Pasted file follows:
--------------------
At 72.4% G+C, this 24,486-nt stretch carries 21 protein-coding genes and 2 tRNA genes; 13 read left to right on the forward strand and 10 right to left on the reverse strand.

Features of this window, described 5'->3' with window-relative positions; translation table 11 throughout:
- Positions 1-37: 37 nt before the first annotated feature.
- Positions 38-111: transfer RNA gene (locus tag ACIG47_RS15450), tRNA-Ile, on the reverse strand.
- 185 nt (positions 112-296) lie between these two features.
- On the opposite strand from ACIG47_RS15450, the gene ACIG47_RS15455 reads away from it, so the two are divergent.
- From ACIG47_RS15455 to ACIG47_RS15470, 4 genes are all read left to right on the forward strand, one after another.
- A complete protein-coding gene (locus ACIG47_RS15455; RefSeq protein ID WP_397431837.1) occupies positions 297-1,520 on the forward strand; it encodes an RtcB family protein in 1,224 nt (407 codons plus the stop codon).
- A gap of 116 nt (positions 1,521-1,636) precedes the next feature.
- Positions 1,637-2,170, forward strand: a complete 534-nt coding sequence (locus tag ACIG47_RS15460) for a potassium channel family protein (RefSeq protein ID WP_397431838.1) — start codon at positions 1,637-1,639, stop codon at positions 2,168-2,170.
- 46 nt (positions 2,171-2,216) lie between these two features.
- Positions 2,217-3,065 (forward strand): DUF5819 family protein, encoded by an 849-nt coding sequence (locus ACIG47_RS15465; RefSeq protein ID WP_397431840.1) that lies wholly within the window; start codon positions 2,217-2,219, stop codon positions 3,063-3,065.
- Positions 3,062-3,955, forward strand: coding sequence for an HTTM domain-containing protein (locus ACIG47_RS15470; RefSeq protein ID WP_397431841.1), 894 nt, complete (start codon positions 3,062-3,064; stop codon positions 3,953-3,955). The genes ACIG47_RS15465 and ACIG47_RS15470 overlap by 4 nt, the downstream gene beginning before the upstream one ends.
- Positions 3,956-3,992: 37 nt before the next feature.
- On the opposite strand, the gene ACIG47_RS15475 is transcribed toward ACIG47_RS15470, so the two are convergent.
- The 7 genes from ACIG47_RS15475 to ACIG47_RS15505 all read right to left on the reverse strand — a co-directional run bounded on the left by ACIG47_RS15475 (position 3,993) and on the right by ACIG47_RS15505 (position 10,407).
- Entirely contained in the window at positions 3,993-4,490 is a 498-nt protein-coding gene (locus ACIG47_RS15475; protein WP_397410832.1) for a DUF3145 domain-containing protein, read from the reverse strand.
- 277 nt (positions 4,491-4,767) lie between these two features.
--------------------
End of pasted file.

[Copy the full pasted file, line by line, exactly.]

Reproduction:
At 72.4% G+C, this 24,486-nt stretch carries 21 protein-coding genes and 2 tRNA genes; 13 read left to right on the forward strand and 10 right to left on the reverse strand.

Features of this window, described 5'->3' with window-relative positions; translation table 11 throughout:
- Positions 1-37: 37 nt before the first annotated feature.
- Positions 38-111: transfer RNA gene (locus tag ACIG47_RS15450), tRNA-Ile, on the reverse strand.
- 185 nt (positions 112-296) lie between these two features.
- On the opposite strand from ACIG47_RS15450, the gene ACIG47_RS15455 reads away from it, so the two are divergent.
- From ACIG47_RS15455 to ACIG47_RS15470, 4 genes are all read left to right on the forward strand, one after another.
- A complete protein-coding gene (locus ACIG47_RS15455; RefSeq protein ID WP_397431837.1) occupies positions 297-1,520 on the forward strand; it encodes an RtcB family protein in 1,224 nt (407 codons plus the stop codon).
- A gap of 116 nt (positions 1,521-1,636) precedes the next feature.
- Positions 1,637-2,170, forward strand: a complete 534-nt coding sequence (locus tag ACIG47_RS15460) for a potassium channel family protein (RefSeq protein ID WP_397431838.1) — start codon at positions 1,637-1,639, stop codon at positions 2,168-2,170.
- 46 nt (positions 2,171-2,216) lie between these two features.
- Positions 2,217-3,065 (forward strand): DUF5819 family protein, encoded by an 849-nt coding sequence (locus ACIG47_RS15465; RefSeq protein ID WP_397431840.1) that lies wholly within the window; start codon positions 2,217-2,219, stop codon positions 3,063-3,065.
- Positions 3,062-3,955, forward strand: coding sequence for an HTTM domain-containing protein (locus ACIG47_RS15470; RefSeq protein ID WP_397431841.1), 894 nt, complete (start codon positions 3,062-3,064; stop codon positions 3,953-3,955). The genes ACIG47_RS15465 and ACIG47_RS15470 overlap by 4 nt, the downstream gene beginning before the upstream one ends.
- Positions 3,956-3,992: 37 nt before the next feature.
- On the opposite strand, the gene ACIG47_RS15475 is transcribed toward ACIG47_RS15470, so the two are convergent.
- The 7 genes from ACIG47_RS15475 to ACIG47_RS15505 all read right to left on the reverse strand — a co-directional run bounded on the left by ACIG47_RS15475 (position 3,993) and on the right by ACIG47_RS15505 (position 10,407).
- Entirely contained in the window at positions 3,993-4,490 is a 498-nt protein-coding gene (locus ACIG47_RS15475; protein WP_397410832.1) for a DUF3145 domain-containing protein, read from the reverse strand.
- 277 nt (positions 4,491-4,767) lie between these two features.